Depending on the bio-signature of the cancer cells, physicians will have a better idea of the aggressiveness of a patient’s cancer. In the future, this research may lead to a better knowledge of cancer in general.

“The next step,” said [Dean Felsher, MD, PhD,] professor of medicine (oncology) and of pathology, one of the team members from Stanford School of Medicine, “is to use this as a way to figure out the causal mechanism.” Though the connection between the cancer cells and their origin is clear, the actual cause of cancer – the biological trigger that pushes cancer to progress – is still mysterious.

The study is scheduled to be published in Proceedings of the National Academy of Sciences.

Previously: Smoking gun or hit-and-run? How oncogenes make good cells go bad, Cellular culprit identified for invasive bladder cancer, according to Stanford study and Blood will tell: In Stanford study, tiny bits of circulating tumor DNA betray hidden cancers

Cancer, FDA, Genetics, Research, Science, Stanford News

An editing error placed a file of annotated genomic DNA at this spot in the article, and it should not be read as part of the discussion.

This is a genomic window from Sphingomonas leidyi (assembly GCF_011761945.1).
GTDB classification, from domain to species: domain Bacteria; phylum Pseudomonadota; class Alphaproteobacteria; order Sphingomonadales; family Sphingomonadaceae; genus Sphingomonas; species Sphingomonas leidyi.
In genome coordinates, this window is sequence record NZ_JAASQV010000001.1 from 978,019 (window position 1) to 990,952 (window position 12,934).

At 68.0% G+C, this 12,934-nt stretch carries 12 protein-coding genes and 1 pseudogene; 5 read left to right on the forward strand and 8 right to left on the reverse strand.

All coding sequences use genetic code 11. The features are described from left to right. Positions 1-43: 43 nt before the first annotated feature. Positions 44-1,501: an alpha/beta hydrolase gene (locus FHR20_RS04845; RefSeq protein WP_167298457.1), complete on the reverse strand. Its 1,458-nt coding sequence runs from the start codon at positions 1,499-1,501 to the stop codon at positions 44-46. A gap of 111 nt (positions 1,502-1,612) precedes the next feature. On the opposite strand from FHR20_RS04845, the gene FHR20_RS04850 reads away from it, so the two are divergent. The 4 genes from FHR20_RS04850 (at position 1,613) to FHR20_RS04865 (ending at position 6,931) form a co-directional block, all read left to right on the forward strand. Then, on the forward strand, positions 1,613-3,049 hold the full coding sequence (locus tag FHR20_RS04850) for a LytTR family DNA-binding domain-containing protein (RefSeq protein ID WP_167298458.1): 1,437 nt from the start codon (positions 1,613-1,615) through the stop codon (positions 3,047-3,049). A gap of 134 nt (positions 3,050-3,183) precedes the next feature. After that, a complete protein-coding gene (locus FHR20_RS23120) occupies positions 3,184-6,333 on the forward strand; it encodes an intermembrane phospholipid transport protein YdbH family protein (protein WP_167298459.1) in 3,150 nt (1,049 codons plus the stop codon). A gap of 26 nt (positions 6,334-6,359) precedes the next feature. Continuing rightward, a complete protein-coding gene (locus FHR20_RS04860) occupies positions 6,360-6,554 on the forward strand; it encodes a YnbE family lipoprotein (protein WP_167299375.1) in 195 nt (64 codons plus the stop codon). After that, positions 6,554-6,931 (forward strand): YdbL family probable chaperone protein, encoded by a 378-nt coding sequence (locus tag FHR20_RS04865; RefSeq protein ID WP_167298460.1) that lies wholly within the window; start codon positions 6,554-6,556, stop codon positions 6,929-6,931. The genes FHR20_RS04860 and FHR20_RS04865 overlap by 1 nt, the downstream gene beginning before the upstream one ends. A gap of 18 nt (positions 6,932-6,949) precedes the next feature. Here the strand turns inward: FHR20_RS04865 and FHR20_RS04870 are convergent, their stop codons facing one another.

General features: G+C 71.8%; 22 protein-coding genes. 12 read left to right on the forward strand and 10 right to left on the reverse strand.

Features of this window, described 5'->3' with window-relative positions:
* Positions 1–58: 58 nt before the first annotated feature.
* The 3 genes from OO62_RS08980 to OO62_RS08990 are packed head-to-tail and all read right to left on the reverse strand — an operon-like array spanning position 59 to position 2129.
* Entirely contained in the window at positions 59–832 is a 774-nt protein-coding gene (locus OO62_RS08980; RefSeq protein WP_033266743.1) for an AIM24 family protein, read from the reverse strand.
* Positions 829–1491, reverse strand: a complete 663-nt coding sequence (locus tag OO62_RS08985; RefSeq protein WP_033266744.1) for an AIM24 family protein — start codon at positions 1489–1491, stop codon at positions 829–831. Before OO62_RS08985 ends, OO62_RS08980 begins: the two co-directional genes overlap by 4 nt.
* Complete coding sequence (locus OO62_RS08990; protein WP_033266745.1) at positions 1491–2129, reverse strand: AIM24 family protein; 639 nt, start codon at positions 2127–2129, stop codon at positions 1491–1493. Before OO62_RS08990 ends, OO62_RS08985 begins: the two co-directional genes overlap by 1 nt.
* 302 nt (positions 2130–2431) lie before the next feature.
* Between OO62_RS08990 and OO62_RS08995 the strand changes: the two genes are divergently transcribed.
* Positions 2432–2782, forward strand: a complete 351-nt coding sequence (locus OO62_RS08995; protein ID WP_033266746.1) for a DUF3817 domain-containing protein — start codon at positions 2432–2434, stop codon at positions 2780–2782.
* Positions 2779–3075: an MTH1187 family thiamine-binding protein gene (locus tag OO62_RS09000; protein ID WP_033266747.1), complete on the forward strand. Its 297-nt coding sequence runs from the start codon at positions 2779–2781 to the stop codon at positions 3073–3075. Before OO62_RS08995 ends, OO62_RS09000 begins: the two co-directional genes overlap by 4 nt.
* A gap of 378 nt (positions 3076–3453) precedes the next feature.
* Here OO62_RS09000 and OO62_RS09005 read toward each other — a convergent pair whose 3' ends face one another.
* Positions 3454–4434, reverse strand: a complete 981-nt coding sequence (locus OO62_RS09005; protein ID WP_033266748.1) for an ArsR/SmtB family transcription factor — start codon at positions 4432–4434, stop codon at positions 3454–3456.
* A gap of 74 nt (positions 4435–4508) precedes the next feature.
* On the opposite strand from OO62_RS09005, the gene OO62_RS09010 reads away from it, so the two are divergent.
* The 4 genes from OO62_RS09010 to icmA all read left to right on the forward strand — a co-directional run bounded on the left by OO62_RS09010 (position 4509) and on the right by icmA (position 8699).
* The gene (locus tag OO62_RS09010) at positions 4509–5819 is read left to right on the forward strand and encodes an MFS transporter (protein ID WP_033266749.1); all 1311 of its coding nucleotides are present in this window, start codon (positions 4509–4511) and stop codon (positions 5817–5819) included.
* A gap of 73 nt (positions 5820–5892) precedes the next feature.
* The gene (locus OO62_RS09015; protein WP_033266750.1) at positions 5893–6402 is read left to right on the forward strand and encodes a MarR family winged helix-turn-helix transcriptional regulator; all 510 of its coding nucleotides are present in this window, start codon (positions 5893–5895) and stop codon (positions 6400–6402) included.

Another blow to the Hedgehog pathway? New hope for patients with drug-resistant cancers

Another blow to the Hedgehog pathway? New hope for patients with drug-resistant cancers

6825694281_dfb79615d6_zIf you’re a regular reader of this blog, or follow cancer literature, you’ll have heard of a signaling pathway called Hedgehog that is activated in many cancers, including brain, skin and even bladder. It’s a cute name for cellular cascade that can kill when inappropriately activated.

Neurologist Yoon-Jae Cho, MD, treats children with brain tumors called medulloblastomas. He and postdoctoral fellow in his lab, Yujie Tang, PhD, published a study yesterday in Nature Medicine that could one day help some patients whose Hedgehog-driven tumors have become resistant to available therapies.

As Cho explained in an e-mail to me:

Medulloblastomas are the most common malignant brain tumors in children. They are comprised of various subgroups, including one with activation of a strong oncogenic signal called the Hedgehog pathway. Notably, the Hedgehog pathway is also activated in several other cancers including basal cell carcinoma, the most common cancer worldwide. Therefore, pharmaceutical companies and several research groups have developed drugs to target this pathway.